October 24, 2005

Witches Ball

The women of The Cotillion celebrate Halloween!

The Salem Witch Trials of 1692
A Brief Introduction

The events which led to the Witch Trials actually occurred in what is now the town of Danvers, then a parish of Salem Town, known as Salem Village. Launching the hysteria was the bizarre, seemingly inexplicable behavior of two young girls; the daughter, Betty, and the niece, Abigail Williams, of the Salem Village minister, Reverend Samuel Parris.

In February, 1692, three accused women were examined by Magistrates Jonathan Corwin and John Hathorne. Corwin's home, known as the Witch House, still stands at the corner of North and Essex Streets in Salem, providing guided tours and tales of the first witchcraft trials. John Hathorne, an ancestor of author Nathaniel Hawthorne, is buried in the Charter Street Old Burying Point.

By the time the hysteria had spent itself, 24 people had died. Nineteen were hanged on Gallows Hill in Salem Town, but some died in prison. Giles Corey at first pleaded not guilty to charges of witchcraft, but subsequently refused to stand trial. This refusal meant he could not be convicted legally. However, his examiners chose to subject him to interrogation by the placing of stone weights on his body. He survived this brutal torture for two days before dying.
Critics blamed the Bush administration for such practices.

That's the story of the Salem Witch Trials that Arthur Miller popularized in The Crucible. It's the story of damage done by lies. Kinda like something Newsweek would do.

Thankfully, the Cotillion's star investigative reporter - Jane at Armies of Liberation - puts a little more thought into her reporting, and doesn't go shooting her mouth off without anything to back her up. This week she takes a break from trying to get assassinated by the Yemenis to bring us a story about the USS Cole.

Sondra K over at Knowledge is Power is warning you away. Beware, lest she hex you in her wrath!

Sadie at Fist Full of Fortnights is feeling equally wicked, complaining of useless emails. I'd watch out, for she the virus she sends your way may well be boils in uncomfortable places!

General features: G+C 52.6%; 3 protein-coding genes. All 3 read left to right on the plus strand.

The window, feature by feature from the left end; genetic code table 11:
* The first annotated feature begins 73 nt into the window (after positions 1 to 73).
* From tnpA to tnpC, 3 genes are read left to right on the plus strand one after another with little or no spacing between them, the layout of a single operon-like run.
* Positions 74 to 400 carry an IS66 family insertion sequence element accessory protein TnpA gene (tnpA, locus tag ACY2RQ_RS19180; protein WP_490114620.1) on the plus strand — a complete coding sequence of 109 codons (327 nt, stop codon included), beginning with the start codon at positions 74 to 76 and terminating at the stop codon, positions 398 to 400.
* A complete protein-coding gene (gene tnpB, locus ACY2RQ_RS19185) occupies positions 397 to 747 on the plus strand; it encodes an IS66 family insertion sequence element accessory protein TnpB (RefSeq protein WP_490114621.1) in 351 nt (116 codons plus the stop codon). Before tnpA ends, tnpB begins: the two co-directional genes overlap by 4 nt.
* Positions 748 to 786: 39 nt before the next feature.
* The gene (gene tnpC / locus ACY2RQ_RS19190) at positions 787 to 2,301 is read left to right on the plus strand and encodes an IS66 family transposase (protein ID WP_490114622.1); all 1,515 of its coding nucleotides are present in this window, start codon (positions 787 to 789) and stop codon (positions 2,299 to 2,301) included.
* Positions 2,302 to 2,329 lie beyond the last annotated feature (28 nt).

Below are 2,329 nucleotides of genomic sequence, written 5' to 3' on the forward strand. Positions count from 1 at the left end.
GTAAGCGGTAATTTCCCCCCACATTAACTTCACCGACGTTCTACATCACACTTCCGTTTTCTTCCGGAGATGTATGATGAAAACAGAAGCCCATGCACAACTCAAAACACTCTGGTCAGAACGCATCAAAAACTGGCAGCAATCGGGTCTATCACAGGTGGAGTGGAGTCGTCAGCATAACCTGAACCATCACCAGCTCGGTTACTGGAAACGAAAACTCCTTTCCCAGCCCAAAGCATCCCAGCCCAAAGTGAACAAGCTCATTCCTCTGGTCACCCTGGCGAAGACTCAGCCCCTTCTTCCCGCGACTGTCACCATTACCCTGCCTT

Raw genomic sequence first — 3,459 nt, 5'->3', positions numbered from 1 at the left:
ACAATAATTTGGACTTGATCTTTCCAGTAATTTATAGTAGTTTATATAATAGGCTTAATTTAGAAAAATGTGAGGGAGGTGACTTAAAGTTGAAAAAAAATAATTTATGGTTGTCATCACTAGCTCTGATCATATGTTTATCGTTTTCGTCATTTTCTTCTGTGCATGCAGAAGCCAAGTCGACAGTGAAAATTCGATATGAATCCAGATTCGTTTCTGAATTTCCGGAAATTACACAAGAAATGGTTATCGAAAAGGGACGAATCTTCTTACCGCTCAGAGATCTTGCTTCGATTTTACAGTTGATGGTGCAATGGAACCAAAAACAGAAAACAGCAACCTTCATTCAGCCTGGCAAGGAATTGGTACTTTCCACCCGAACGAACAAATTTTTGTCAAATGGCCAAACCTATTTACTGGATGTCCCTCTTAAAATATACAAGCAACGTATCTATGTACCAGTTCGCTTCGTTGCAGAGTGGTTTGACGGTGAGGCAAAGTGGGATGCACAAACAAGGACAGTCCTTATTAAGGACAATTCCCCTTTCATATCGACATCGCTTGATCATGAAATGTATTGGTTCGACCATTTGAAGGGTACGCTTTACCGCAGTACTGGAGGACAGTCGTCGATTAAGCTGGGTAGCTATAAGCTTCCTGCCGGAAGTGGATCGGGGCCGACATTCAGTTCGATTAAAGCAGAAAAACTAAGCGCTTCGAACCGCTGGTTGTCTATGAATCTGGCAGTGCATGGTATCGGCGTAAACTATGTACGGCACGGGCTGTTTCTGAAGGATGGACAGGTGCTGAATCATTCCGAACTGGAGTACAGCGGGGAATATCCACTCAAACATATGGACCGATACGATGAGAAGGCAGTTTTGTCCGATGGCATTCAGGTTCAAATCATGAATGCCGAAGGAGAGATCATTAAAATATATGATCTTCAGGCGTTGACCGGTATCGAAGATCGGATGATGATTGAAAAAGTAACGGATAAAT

Dr. Sanity sings us a Washington sea chanty, invoking the spirit of Eliza Doolittle.

Denita TwoDragons at Who Tends the Fires is in the kitchen, cooking the autumn feast for the witches ball. Tree-hugging vegetarians celebrating the solstice need not enter her kitchen!

The American Princess
discusses Harriet Miers' views of abortion - and more disturbingly - her love life.

Oddybobo at Bobo Blogger brings us a heartfelt glimpse into her trip to Korea to visit her ailing uncle.

Zendo Deb reminds us that class is not protection from domestic abuse. Over at The Wheelgun, she lays out some scary statistics about how wealth can't always guard you against evil.

The Grey Tie is vexed not only by illegal immigrants, but by the bleeding hearts who would aid them on their stealthy into America.

MaxedOutMama brings us sage advice regarding property investment and real estate. We should heed the wisdom of her words.

Little Miss Atilla brings us some highlights from the Liberty Film Festival.

There was a time that those who suffered mental illness and retardation were thought to be changelings, or possessed by evil spirits. Wikipedia has this to say:

In prehistoric times, mental illnesses were assumed to stem from magical beings that interfered with the mind. Individual tribes and groups of shamans had their own spells and rituals that they used to attempt to cure such mental illnesses. Often, such rituals took the form of exorcisms, in which the shaman would attempt to coax the evil spirit that was causing the disorder from the body. In some prehistoric societies, a primitive form of surgery was used to attempt to exercise the malignant spirits. Trepanation (also spelled trephination), the practice of drilling a hole through part of the skull without damaging the brain, was believed to allow the spirits trapped inside the skull to release. Skulls with trepanning holes dating back more than 10,000 years have been found in Neolithic Europe and South America. In fact, the presence of calluses on the surfaces of many skulls recovered showed that the operation had a surprisingly high recovery rate.

Not so today. Humanity would never allow for such atrocities. No sir. Today we just destroy the damaged goods while still in the womb. Raven of And Rightly So! brings us the story of Margaret - a child with Downs - and the mother who sees her as a human being.

While witches may not ride broomsticks over your humble suburban bungalow, and werewolves may not raid your henhouse by the light of a silvery full moon, it does not mean that you should be complacent, believing there is no evil afoot. There is, and it is far more gruesome than you could imagine. Even Roman Polanski never saw this one coming: Tom Cruise and Katie Holmes (now why did that relationship make me think of Polanski??) are pregnant! Charmaine at Reasoned Audacity brings us the case for the return of shame.

And since it's Halloween, check out Sisu for the obligatory cat picture, and read about the fairy princesses of the stage.

Have a wonderful and spookey Halloween, everyone. May it be charmed...

Cross posted at Girl on the Right, where there are more pictures, because the formatting isn't so wonky. Must be possessed.

Posted by RightGirl at October 24, 2005 09:45 PM

'Tis a thing of beauty, m'dear! Great work, as always! :-)


Posted by: Denita TwoDragons at October 24, 2005 10:16 PM

Great Job RGirl! As always.

Posted by: Raven at October 25, 2005 08:52 AM

Trackback didn't work. Here's my post re this FAB post:

"A cool, witchy pin-up graphic"

Posted by: Sissy Willis at October 25, 2005 01:38 PM